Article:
The Wilson County Board of Education faced criticism from every direction regarding how they handled the situation with former Director of Schools Tim Setterlund. Regardless of opinions, the situation played out with the director receiving a sizeable payment for his departure. In addition to the costs, the board finds itself looking for a new leader.
Typically, when school boards part ways with a director, there’s the logical next step of naming an interim replacement. That wasn’t the case on Saturday. Rather than being prepared to name an interim director after reaching the agreement with Setterlund, the board didn’t seem to be in a hurry to name an interim director. In fact, that action has many asking the question – Why?
Those who have a stake in the school system believe the board should have at the very least been prepared to name someone to lead on an interim basis in an effort to keep some sort of continuity for the faculty and student body.
Board member Larry Tomlinson is credited with initiating the deferral. “I’m not comfortable taking that up at this time,” Tomlinson said, “Is it OK if we take one or two days to think about it?” He said the board was about nine days away from a regular meeting and could see the four deputy directors handling operations until that time.
In addition, Tomlinson suggested the discussion about the interim position should be one behind closed doors and asked attorney Mike Jennings if there was precedent for an executive session under the state’s open meetings law. Jennings didn’t give a definitive answer on whether the situation warranted the closed meeting or not.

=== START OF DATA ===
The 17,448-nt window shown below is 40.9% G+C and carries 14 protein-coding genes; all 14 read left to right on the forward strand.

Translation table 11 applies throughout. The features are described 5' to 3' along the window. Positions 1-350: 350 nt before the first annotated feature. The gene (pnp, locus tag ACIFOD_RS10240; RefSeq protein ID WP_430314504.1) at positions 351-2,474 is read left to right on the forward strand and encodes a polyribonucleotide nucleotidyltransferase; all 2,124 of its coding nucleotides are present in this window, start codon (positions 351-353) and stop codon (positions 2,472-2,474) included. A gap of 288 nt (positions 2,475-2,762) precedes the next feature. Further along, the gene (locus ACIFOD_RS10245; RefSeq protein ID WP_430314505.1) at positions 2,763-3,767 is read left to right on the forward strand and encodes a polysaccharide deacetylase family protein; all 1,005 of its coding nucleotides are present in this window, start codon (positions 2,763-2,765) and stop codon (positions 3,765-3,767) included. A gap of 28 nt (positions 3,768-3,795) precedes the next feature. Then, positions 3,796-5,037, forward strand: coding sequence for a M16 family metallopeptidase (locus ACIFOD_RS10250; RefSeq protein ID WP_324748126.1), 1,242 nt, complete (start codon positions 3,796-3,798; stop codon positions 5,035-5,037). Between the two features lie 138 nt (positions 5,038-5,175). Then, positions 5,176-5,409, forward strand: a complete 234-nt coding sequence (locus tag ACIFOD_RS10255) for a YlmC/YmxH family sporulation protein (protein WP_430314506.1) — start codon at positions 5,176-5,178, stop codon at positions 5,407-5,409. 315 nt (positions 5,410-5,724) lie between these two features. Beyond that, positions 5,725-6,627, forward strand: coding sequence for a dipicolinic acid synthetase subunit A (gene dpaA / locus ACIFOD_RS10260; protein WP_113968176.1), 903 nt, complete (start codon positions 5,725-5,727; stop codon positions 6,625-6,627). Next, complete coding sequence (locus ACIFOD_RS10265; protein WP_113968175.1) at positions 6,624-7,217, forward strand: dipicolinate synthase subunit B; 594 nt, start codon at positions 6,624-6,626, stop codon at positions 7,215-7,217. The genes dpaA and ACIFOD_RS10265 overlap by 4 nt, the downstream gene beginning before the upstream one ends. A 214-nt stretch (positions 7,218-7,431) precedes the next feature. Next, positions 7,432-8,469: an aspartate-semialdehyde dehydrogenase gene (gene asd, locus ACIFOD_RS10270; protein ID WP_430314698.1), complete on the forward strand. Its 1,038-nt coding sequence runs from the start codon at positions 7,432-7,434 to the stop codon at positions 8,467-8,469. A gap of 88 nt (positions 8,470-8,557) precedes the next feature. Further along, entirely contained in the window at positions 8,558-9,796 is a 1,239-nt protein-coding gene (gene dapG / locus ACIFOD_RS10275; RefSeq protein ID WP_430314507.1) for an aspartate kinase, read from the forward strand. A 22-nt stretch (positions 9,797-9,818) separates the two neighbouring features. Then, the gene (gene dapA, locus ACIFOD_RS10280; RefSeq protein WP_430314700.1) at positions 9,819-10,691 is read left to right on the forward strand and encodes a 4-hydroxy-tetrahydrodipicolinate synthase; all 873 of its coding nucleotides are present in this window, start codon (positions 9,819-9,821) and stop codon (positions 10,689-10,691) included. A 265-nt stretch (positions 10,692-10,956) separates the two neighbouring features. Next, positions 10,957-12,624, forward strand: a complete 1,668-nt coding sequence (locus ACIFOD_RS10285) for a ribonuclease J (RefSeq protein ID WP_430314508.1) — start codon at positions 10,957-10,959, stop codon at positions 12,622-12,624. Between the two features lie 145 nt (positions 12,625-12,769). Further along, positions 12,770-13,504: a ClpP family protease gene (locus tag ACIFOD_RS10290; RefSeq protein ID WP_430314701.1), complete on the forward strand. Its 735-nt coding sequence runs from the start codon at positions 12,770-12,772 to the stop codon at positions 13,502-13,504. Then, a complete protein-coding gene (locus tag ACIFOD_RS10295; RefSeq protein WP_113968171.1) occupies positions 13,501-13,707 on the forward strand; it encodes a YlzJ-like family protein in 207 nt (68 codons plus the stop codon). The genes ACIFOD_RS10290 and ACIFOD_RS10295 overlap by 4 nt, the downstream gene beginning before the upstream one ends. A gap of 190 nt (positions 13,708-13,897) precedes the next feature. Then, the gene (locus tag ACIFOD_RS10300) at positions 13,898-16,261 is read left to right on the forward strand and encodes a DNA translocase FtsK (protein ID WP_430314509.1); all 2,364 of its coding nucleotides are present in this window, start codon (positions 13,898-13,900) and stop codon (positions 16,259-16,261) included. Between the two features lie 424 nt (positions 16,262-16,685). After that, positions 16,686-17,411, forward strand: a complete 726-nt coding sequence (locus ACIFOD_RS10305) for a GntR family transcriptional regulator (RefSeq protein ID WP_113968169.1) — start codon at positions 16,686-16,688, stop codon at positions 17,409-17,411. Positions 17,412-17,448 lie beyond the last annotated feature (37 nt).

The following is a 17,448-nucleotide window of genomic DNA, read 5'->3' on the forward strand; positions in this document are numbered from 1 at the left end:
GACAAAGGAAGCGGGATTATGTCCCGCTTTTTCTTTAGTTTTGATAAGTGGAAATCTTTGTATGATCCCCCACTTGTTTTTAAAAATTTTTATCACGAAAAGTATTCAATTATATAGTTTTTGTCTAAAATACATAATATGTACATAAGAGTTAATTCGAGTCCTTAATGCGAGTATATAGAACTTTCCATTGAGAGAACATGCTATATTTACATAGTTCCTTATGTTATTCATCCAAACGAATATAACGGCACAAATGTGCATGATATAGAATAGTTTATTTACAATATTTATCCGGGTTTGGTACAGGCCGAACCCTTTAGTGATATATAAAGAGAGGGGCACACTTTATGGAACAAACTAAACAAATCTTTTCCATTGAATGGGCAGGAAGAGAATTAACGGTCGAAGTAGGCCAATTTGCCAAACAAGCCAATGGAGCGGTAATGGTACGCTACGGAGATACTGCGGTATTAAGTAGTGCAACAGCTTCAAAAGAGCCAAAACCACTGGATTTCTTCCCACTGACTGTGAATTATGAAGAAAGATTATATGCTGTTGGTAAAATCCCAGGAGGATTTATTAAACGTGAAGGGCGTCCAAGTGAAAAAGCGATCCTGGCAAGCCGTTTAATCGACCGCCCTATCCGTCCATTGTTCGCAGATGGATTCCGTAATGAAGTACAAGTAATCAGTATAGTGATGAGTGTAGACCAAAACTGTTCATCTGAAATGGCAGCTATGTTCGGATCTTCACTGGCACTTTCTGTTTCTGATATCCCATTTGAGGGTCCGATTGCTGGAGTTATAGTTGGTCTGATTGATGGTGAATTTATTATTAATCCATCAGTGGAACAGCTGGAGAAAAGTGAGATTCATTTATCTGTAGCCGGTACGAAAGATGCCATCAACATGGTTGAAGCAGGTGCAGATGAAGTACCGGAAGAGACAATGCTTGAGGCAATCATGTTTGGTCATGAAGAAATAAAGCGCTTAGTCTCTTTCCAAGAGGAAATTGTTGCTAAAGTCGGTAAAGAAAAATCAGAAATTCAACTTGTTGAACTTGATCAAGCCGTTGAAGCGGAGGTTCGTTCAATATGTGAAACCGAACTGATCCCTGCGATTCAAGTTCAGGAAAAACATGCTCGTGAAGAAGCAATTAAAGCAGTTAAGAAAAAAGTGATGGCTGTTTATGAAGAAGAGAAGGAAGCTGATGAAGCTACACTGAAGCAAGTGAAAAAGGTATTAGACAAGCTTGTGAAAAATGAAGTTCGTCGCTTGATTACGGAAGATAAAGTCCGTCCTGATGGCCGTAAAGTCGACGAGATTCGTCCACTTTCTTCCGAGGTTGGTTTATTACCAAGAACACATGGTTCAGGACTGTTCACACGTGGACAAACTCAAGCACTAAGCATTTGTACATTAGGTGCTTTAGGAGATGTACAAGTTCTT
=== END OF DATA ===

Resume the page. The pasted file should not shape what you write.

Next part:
Regardless of where the discussion takes place, what’s just as important is that the discussion happens – and happens quickly. The bottom line is that the decision to prolong an interim director only further delays naming a new director in the long run. The board needs to remember that they’re on a tight schedule if they have any intention on getting a new director on board this year.
Thanks to state law and the timing of elections, a new director might not be named until after the start of December. The law prohibits a director of schools to be appointed 45 days before or 30 days after an election. The reason, as most can appreciate, is to aid a school board in making decisions on hires like this for the right reasons and to remove politics from the scenario.
Based on state law and due to the election cycle Wilson County embraces in 2014, the board would not be able to appoint a new director of schools between June 23 and Sept. 7 due to the August elections. After Sept. 7, about a two-week window opens but only until Sept. 20, which is 45 days before the Nov. 4 General Election. If the board cannot put a director in place before June 23, or between Sept. 7-20, then the board would have to wait until after Dec. 4 according to state law.
So the concerns for the board not appointing a director have merit. The fact is that the board doesn’t have much time to waste on discussing not only who will be the hire for the director position, but also just as importantly, who will be named the interim director. Time is of the essence, and time isn’t a luxury that the board is going to have in naming a replacement for Setterlund.